Table 1 Document sets (corpora) used in this work
Figure 2
figure 2

Corpus coverage of transcriptional regulation in E. Coli. Venn diagram illustrates overlapping coverage in corpora used in this work, with dots representing papers relevant for transcriptional regulation in E. coli K-12. Different selection strategies (keyword searches on PubMed and curated databases references) result in diverse document sets, which can contain in some cases groups of the same documents as well as other non-relevant papers.

A markup language for mining bacterial regulatory networks

The system's output is an xml file with a format we have called Regulatory Network Mining Markup Language (or RNM2L), which allowed representation, in a user-friendly way, of the basic data relevant to Information Extraction of genetic regulation, both from the perspective of a biologist's interests (what genes were activated/repressed by which transcription factor/protein) and from the NLP specialist's needs (where was this information retrieved from?, what linguistic rule was triggered in its retrieval?, etc.). Interactions are here defined as a TF-target gene relationship, independently of the number of binding sites of a TF upstream of a particular promoter. The following example shows some of the main features of a typical entry in RNM2L from our tests, depicting sentence (1) as a source.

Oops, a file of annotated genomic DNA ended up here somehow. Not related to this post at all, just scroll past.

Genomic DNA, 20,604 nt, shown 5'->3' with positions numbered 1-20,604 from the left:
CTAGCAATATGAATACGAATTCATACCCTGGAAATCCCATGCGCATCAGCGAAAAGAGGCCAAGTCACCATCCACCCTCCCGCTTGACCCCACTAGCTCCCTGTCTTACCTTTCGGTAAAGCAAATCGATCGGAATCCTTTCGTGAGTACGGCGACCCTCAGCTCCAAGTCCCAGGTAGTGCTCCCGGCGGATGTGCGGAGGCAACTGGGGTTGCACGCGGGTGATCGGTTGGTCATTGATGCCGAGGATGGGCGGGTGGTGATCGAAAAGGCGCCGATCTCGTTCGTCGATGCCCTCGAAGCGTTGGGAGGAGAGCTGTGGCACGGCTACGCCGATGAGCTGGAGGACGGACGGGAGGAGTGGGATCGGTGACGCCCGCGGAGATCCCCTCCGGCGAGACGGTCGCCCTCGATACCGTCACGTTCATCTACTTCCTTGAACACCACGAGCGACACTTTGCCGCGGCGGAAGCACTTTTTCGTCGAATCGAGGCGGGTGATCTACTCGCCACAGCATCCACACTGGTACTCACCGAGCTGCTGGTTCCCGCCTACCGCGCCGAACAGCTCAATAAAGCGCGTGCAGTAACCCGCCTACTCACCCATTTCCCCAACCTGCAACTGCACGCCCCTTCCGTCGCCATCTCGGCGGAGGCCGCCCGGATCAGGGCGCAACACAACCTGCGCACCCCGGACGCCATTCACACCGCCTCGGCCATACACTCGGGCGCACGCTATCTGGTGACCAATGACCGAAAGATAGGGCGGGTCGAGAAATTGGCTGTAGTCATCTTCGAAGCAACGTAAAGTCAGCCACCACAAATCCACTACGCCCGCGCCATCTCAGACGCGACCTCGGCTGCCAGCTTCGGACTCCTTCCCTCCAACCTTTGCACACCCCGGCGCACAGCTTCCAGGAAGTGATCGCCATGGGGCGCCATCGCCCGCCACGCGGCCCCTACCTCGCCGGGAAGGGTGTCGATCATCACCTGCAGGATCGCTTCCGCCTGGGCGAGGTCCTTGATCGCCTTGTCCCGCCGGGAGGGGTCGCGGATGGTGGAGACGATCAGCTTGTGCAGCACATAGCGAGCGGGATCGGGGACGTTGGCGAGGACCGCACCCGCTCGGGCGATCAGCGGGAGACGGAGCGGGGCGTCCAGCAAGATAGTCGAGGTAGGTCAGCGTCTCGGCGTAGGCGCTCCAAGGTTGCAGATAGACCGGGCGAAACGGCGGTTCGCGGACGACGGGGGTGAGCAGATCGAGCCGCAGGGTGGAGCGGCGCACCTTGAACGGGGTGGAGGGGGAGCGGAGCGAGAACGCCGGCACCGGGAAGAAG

1. (1)

    In contrast, acnB expression is activated by CRP and repressed by ArcA, FruR and Fis from PacnB.

In the "interaction" node, the label from shows the internal name of the final extraction grammar rule that justified retrieval of that sentence, while source refers to the collection where it was found, and pmid refers to the identification number of the paper where this particular sentence was retrieved from:

<interaction ID="596" from="anaph+ev_act_expr_xr" ri_function="repressor" source="RegulonAbs">

<regulator GenProtID="ECK120011345" org="ecoli" type="nxpg"> ArcA </regulator>

<regulated GenProtID="ECK120002193" org="ecoli" type="nxpg"> acnB </regulated>

<evidence verb="repressed"/>

<sentence pmid="9421904"> In contrast, acnB expression is activated by CRP and repressed by ArcA, FruR and Fis from PacnB. </sentence>


Thus, we identify two entities, one the regulator and the other the regulated one, with unique ID numbers for each, as well as organism and semantic types (here "nnpg" means: either a gene or a protein, as sometimes they cannot be disambiguated fully). Note that this entry represents only one of the four different one-to-one interactions that can be extracted from the sentence. We devised RNM2L because: A) System Biology Markup Language [18] was considered too cumbersome for the more limited task of representing networks with discrete states, and B) because a more specialized tagging scheme would allow better comparison between networks extracted from different sources or with different systems or methodologies, while at the same time being useful both for NLP optimization and for biological interpretation. In the supplementary material site we provide a defining DTD schema for RNM2L.